Looking into local government financesRevenue mobilisation in metropolitan cities is satisfactory, unlike in sub-metropolitan cities.
The tax revenue rights of local governments include property tax, house rent tax, house land registration fee, vehicle tax, service charge, tourism fee, advertisement tax, business tax, land tax and entertainment tax, among others. Some revenue-raising rights are shared with the provinces. And in order to avoid complications, a single tax administration system has been created where one level of government collects the money and distributes it to another. For example, the provincial government collects vehicle tax and shares 40 percent of it with the local government. Similarly, local governments collect property registration fees and share 40 percent of the money with the provinces. Currently, the government of Nepal has been collecting the fee on behalf of local governments.
The Intergovernmental Fiscal Arrangement Act stipulates that local governments should receive 15 percent each of the value-added tax (VAT) and excise duty on domestic production. Local governments also get 25 percent of the royalties from natural resources, mountaineering, forestry, electricity generation, mining and so forth. In terms of grants, local governments receive four types of grants: fiscal equalisation, conditional, special and matching grants.
Internal tax revenue
The 60th report of the Office of the Auditor General released recently shows that local governments have not paid much attention to mobilising financial resources. The 749 local units whose accounts were audited collected Rs659 billion in revenues in the fiscal year 2020-21. Out of that amount, internal tax revenue came to Rs35.75 billion, which is 5.42 percent of their total revenue. In the fiscal year 2019-20, the internal revenue of local governments amounted to Rs35.28 billion. Grants received from the federal and provincial governments accounted for 50.39 percent of total revenue. Revenues from VAT, excise duty and vehicle tax came to 13.70 percent. Miscellaneous revenues made up 15.28 percent of total revenue.
The total expenditure of local governments amounted to Rs543 billion, out of which capital expenditure was 30.69 percent and recurrent expenditure 52.14 percent. The remaining 17.16 percent came under the financing heading.
Metropolitan cities performed somewhat satisfactorily in terms of internal revenue mobilisation, but sub-metropolitan cities did not perform so well. The share of internal revenue in the total revenue of metropolitan cities is 23.46 percent while the figure for sub-metropolitan cities is only 8.66 percent.
Looking at the experience of other countries, property tax is a permanent and sustainable source of revenue for local governments. The Local Government Operation Act defines property tax as a tax levied on all houses and land owned by a person within the local area.
Property tax plays a major role in the overall internal revenue mobilisation of local governments. As per the Property Tax Diagnostic Manual 2020 published by the World Bank, the share of property tax in the internal revenue of local governments in low-income countries ranges from 15 to 20 percent. In middle-income countries, it is 35 percent and in rich countries it is about 38 percent. Countries with rapid urbanisation tend to make better progress in property taxation.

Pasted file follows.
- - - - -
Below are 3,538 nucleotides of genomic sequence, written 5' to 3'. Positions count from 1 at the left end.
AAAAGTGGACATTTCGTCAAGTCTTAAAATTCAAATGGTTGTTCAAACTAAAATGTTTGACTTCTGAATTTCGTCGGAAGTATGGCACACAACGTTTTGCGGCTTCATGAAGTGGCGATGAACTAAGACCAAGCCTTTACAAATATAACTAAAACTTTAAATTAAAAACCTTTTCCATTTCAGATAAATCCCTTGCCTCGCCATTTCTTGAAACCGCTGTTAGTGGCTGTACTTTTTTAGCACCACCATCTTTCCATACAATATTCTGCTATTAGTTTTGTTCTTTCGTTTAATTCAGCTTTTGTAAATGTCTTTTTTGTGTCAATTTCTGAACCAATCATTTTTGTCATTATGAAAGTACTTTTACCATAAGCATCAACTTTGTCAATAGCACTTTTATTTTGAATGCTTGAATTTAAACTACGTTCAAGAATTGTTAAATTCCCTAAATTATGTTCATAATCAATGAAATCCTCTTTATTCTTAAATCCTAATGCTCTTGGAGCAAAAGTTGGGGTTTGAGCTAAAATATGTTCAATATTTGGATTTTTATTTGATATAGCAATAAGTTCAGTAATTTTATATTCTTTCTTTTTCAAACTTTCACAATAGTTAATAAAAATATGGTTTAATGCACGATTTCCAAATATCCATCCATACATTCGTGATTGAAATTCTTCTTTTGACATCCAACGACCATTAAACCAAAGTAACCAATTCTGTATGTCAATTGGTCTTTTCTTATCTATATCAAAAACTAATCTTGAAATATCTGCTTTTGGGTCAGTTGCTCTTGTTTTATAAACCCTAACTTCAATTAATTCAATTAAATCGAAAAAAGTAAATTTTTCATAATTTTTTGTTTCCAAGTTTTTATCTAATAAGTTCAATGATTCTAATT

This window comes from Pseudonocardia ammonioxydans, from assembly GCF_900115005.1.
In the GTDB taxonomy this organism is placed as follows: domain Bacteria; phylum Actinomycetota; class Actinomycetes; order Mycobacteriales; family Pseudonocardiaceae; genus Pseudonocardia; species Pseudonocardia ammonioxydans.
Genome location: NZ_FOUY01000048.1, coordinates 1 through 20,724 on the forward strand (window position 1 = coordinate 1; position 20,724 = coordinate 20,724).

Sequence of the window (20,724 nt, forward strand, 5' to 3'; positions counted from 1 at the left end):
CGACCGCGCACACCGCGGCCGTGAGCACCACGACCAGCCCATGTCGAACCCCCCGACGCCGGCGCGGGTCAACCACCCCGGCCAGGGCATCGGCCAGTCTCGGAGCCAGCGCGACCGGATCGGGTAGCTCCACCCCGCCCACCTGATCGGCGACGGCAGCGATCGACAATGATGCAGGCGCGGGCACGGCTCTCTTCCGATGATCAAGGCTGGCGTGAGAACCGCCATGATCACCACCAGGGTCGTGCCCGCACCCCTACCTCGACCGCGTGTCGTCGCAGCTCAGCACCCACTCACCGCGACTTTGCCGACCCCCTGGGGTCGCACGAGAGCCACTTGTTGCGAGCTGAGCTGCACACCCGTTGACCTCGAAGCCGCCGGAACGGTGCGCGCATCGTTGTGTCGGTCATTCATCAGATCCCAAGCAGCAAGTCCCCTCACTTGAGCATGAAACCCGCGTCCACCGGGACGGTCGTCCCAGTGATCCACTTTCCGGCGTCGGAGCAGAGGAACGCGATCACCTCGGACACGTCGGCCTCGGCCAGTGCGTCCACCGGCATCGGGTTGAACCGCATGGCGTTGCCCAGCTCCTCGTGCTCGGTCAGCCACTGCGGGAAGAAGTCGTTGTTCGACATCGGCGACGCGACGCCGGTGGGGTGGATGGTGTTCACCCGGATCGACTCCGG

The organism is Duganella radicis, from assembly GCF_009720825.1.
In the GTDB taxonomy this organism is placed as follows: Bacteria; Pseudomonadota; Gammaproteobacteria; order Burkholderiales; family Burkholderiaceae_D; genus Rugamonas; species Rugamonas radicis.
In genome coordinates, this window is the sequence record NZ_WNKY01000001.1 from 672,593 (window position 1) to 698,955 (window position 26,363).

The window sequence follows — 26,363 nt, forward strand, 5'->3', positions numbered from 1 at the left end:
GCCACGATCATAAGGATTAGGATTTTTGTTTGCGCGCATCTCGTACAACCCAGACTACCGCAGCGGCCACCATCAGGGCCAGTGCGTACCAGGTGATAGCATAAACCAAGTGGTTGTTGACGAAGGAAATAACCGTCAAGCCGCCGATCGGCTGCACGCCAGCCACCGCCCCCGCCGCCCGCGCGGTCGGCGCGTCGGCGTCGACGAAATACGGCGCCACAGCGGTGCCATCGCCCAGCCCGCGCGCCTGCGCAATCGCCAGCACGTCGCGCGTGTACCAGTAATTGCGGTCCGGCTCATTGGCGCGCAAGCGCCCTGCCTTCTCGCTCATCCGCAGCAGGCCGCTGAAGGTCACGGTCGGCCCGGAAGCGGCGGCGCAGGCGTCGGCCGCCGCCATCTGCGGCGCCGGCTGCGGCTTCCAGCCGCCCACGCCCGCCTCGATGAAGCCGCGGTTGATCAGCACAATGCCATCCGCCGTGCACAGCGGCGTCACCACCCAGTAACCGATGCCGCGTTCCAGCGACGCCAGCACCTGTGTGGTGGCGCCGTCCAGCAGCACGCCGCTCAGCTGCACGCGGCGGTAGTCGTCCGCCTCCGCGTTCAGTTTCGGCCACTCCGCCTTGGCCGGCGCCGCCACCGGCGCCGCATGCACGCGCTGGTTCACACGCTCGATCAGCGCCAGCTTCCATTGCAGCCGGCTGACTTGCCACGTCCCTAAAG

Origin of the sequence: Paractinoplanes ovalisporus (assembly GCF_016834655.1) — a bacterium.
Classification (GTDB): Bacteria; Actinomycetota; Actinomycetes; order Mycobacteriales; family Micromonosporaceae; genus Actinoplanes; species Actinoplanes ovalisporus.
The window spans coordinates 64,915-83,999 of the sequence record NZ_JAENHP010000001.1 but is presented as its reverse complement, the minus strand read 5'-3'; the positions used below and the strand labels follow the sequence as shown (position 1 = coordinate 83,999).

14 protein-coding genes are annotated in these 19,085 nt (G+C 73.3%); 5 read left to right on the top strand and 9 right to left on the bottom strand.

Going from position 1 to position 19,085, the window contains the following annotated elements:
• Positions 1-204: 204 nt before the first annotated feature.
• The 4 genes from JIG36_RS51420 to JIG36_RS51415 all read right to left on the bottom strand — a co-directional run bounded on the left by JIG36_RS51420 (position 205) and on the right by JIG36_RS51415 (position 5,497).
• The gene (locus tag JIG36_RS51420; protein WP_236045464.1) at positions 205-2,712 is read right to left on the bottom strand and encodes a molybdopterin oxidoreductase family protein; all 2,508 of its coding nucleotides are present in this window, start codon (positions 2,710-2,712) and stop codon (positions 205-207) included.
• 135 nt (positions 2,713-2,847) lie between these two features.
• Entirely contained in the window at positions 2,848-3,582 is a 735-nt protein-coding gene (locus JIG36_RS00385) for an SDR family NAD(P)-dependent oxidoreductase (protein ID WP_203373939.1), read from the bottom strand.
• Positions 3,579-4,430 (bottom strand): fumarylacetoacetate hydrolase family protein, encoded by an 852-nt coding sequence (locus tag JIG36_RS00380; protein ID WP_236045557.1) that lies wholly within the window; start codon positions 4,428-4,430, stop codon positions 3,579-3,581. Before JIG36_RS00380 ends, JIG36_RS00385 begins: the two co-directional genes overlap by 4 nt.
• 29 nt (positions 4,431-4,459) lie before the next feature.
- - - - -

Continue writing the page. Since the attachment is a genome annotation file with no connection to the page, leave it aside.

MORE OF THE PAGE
Urbanisation is an important basis for revenue mobilisation by local governments. As the value of land increases based on urbanisation, the scope of property tax also increases. It is also a good source of urban infrastructure if managed well. This tax helps the local level to make public service delivery more accountable, efficient and responsive. Based on Nepal’s 2021 population census, urbanisation has accelerated (66 percent of Nepalis now live in municipalities), but there has not been as much effort in collecting property tax as there should have been.
As per a study report issued by the Ministry of Federal Affairs and General Administration in 2021, the share of property tax in the total internal revenue of local governments is 13 percent while the figure for metropolitan cities is 19 percent. Prior to the restructuring of the local levels, the share of property tax in the internal revenue of the then 58 municipalities was 10 percent. This figure shows a minor improvement but falls short of expectations.
A study of the proportion of property tax in the internal revenue of metropolitan cities shows that Pokhara has the highest ratio of 29.41 percent while Kathmandu has the lowest ratio of 18 percent. As per the same World Bank report, the share of property tax in the total internal revenue of Kuala Lumpur city of Malaysia is 46 percent. The per capita property tax of Pune city in India is $40. The average per capita property tax of Nepal's metropolitan cities is below $5.
It is necessary for Nepal’s large cities to pay special attention to increasing the scope of property tax. As the scope of internal resource mobilisation including property tax increases, the delivery of public services also increases. The performance of local governments in the past five years has been unsatisfactory. There have been public complaints that some local governments have created tax terror for the citizens. Rather than increasing the tax rate, local governments should pay special attention to increasing its scope. It has also been found that some local governments unnecessarily exempt contractors and business persons from tax due to personal interests.
Like the provinces, local units are weak in mobilising internal resources. The scope of the tax base of local governments is wider than that of the provinces, but the local governments do not seem to realise that. They must pay special attention to this. In the same way, the government of Nepal and other concerned entities should also cooperate in mobilising revenue at the local level.